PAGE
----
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Therapy Dogs

Following a vote, where 93% of pupils were in favour, the use of therapy dogs have been introduced to Woodlane High School. 






What is a therapy dog?

  • A dog trained to provide affection and comfort to people in hospitals, retirement homes, nursing homes, hospices, disaster areas, mainstream and special schools.
  • The aim of a therapy dog is to release stress and tension.
  • Some young people also read to therapy dogs, building their confidence in reading.

What are the essential personality traits needed for therapy dogs?

  • Exceptional tolerance of handling by strangers.
  • No sensitivity to rough stroking or petting.
  • Excellent obedience levels.
  • The ability to walk on the lead without pulling.
  • Tolerance of unusual smells and sites, such as wheelchairs, medical devices.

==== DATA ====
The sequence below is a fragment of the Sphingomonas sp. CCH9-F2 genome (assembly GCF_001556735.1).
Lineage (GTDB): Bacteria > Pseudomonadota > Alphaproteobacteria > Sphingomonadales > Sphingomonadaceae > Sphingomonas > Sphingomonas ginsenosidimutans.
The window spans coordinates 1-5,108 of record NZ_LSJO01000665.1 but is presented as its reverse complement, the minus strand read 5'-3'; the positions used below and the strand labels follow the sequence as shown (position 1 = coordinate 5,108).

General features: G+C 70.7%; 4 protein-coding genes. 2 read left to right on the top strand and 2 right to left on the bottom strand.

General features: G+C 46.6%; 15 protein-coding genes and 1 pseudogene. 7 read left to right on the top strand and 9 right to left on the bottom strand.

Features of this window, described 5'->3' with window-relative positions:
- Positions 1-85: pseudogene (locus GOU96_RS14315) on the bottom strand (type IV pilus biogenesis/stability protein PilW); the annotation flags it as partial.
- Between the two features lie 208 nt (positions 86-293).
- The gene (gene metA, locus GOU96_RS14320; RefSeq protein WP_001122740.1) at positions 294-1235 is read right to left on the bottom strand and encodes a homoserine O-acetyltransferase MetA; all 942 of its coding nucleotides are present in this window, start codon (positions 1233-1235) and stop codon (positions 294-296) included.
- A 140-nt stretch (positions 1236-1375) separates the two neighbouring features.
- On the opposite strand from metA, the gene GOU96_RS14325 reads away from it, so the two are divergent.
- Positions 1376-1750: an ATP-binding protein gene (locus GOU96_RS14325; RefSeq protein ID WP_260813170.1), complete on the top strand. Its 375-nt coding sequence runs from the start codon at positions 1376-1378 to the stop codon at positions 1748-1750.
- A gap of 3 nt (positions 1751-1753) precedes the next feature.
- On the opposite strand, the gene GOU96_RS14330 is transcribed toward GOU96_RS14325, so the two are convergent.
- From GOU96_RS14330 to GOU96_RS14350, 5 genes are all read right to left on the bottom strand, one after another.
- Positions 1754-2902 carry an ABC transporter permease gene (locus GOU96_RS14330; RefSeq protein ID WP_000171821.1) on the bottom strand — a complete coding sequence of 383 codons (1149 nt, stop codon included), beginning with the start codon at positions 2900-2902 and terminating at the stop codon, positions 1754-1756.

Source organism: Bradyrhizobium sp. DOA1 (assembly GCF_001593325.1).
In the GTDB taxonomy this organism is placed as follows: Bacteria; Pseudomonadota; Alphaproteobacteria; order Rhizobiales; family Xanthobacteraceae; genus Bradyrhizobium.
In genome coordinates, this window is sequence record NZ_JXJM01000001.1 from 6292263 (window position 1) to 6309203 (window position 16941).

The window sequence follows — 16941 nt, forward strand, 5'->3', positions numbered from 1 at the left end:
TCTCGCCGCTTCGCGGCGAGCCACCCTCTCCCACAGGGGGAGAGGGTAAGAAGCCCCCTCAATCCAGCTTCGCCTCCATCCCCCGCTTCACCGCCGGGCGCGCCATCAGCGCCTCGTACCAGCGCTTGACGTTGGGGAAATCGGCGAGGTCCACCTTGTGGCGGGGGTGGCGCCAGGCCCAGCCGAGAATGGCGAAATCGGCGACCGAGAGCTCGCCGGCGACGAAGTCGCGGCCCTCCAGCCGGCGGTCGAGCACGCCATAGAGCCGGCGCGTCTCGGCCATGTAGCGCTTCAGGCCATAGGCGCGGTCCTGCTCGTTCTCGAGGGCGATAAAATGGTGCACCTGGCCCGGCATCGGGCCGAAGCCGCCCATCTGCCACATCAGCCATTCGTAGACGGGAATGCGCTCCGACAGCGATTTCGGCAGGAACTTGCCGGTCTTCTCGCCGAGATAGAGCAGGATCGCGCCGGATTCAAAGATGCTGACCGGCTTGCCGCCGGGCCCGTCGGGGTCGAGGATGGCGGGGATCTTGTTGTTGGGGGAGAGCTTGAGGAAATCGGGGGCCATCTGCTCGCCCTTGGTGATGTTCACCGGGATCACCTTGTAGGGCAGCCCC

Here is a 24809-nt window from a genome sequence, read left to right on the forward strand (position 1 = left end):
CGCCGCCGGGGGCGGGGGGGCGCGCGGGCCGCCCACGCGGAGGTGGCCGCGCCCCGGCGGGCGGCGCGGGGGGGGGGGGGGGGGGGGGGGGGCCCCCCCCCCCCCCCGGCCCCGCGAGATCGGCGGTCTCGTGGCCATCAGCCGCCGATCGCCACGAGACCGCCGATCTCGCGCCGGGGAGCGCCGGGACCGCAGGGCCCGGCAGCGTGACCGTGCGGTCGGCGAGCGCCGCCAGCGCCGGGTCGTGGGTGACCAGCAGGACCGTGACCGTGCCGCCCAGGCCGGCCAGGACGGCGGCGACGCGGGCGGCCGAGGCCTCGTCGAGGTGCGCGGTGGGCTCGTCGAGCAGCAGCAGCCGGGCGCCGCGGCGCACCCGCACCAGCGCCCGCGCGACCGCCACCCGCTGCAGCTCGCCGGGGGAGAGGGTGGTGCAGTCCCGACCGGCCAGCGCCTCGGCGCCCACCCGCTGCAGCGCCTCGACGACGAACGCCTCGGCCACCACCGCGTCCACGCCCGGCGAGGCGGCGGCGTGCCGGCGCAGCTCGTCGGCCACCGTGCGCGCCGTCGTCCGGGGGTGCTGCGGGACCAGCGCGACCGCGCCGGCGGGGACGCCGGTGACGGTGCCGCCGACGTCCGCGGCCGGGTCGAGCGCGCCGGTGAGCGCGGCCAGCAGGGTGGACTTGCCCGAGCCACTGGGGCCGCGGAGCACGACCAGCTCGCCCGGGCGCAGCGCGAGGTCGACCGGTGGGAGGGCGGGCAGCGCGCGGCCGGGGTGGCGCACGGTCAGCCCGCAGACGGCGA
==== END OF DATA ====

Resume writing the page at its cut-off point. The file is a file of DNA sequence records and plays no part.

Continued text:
• No fear of unsteady movement in humans.
  • A calm disposition.
  • Tolerance of other animals.
  • Complete lack of food or toy aggression and guarding behaviours.


Therapy dog handlers

  • A handler must also be suitable for the role.
  • When dogs are training to be therapy dogs, their handler is also assessed.
  • The handler must control their dog in a positive manner.
  • The handler must be able to recognise any signs of fear or stress in their dogs.

What happens in a therapy visit?

  • Patients or young people are invited to stroke, play or spend time with the dog.
  • Some may choose to simply watch the dog play.
  • Some may read to the dog.

Please navigate the links to meet Pandora and Otis Woodlane’s therapy dogs.